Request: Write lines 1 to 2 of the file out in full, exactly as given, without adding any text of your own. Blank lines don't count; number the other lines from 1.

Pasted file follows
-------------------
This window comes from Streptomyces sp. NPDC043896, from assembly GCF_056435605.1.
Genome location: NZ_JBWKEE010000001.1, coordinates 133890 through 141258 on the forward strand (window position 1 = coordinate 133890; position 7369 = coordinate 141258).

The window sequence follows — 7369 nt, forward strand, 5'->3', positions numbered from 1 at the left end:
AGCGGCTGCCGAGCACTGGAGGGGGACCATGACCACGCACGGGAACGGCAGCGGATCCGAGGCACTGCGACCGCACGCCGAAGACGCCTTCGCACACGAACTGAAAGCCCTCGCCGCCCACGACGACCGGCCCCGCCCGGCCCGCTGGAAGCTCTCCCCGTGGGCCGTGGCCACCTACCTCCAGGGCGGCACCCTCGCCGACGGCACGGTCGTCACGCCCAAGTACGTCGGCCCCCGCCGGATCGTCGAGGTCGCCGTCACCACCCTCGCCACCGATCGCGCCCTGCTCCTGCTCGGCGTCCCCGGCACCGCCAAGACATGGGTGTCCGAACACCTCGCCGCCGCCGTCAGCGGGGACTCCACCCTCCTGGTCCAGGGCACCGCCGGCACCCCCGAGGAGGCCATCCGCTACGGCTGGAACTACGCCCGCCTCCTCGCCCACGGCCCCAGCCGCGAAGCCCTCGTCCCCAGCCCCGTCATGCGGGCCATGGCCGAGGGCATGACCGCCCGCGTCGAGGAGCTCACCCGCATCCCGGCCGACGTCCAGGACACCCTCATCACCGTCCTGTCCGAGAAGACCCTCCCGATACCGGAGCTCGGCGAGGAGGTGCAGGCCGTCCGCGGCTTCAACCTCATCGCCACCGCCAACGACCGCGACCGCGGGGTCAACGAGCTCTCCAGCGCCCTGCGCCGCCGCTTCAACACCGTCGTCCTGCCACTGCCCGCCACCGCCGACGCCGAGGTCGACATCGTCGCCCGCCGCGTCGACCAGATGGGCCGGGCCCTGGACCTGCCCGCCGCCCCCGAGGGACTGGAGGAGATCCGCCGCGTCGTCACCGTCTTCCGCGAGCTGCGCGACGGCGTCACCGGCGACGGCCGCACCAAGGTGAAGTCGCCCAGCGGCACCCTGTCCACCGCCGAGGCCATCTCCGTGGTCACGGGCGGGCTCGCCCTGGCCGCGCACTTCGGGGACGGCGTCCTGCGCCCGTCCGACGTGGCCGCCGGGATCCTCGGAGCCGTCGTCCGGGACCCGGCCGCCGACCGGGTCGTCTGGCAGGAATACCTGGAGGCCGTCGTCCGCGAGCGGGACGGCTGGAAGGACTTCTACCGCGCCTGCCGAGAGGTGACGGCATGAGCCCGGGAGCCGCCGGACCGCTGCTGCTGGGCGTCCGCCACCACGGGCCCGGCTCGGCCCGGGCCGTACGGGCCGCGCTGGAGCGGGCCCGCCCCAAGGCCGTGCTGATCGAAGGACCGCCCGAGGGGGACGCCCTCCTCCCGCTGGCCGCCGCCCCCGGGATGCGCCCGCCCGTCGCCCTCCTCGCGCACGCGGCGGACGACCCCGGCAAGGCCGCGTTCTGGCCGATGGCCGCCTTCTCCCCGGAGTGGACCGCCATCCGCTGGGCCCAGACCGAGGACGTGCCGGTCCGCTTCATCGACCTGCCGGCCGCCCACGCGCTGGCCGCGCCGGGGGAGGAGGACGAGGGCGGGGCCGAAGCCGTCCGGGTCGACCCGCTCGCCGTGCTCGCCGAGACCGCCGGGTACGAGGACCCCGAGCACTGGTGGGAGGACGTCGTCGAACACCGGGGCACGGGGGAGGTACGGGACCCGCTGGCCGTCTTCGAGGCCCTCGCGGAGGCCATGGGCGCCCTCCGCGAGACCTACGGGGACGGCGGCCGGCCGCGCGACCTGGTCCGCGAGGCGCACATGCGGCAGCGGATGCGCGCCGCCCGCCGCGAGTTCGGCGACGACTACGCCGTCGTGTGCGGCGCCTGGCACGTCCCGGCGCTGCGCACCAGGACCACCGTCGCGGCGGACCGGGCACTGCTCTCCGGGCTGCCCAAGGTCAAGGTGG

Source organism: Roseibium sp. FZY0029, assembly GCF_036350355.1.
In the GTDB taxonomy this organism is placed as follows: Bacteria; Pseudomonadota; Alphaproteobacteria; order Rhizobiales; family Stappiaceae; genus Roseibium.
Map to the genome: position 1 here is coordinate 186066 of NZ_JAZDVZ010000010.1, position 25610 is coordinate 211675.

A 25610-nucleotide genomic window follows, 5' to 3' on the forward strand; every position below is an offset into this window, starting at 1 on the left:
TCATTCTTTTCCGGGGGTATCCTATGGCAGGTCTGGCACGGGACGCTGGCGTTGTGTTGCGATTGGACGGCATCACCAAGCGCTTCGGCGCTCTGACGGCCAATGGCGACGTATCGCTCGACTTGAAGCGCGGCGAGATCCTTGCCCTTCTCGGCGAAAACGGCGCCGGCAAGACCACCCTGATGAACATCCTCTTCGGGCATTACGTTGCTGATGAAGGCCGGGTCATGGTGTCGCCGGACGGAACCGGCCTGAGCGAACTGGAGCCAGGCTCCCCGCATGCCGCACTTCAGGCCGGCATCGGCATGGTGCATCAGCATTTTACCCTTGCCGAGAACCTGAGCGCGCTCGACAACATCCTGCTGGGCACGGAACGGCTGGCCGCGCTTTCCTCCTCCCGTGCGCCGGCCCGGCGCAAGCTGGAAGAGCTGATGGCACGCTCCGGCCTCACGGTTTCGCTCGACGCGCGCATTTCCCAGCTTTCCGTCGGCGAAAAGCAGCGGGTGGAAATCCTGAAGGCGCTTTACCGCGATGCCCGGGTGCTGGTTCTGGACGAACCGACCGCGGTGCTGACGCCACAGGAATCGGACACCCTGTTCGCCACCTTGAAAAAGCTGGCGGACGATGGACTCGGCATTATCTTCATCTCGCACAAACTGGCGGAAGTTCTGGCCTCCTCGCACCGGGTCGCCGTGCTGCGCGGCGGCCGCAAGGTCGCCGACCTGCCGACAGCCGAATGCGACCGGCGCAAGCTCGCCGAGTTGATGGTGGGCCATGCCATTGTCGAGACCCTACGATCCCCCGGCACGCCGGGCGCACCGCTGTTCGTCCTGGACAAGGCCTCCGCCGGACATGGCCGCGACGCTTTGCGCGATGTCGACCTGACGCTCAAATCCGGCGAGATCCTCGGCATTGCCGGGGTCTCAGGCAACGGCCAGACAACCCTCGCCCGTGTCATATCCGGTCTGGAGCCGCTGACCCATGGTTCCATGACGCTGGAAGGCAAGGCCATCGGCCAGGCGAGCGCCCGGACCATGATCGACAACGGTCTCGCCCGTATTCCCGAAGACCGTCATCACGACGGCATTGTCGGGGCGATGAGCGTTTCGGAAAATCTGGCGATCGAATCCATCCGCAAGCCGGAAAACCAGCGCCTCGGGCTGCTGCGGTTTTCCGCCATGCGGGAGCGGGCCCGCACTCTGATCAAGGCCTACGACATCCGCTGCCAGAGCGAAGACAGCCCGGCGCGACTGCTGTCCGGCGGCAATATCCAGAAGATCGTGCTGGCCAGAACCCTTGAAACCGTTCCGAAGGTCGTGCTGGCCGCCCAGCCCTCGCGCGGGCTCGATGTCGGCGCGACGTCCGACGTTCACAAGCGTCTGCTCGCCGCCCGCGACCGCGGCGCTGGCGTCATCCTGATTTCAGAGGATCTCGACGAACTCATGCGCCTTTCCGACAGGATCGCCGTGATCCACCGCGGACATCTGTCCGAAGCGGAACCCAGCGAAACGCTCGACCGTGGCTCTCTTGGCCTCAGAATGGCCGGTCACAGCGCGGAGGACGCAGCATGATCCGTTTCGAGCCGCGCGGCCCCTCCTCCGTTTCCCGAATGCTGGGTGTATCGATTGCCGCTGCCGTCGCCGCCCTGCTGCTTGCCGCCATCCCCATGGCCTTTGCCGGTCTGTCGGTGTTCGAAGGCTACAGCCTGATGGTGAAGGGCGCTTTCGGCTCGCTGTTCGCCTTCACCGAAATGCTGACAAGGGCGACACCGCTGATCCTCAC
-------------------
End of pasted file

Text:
This window comes from Streptomyces sp. NPDC043896, from assembly GCF_056435605.1.
Genome location: NZ_JBWKEE010000001.1, coordinates 133890 through 141258 on the forward strand (window position 1 = coordinate 133890; position 7369 = coordinate 141258).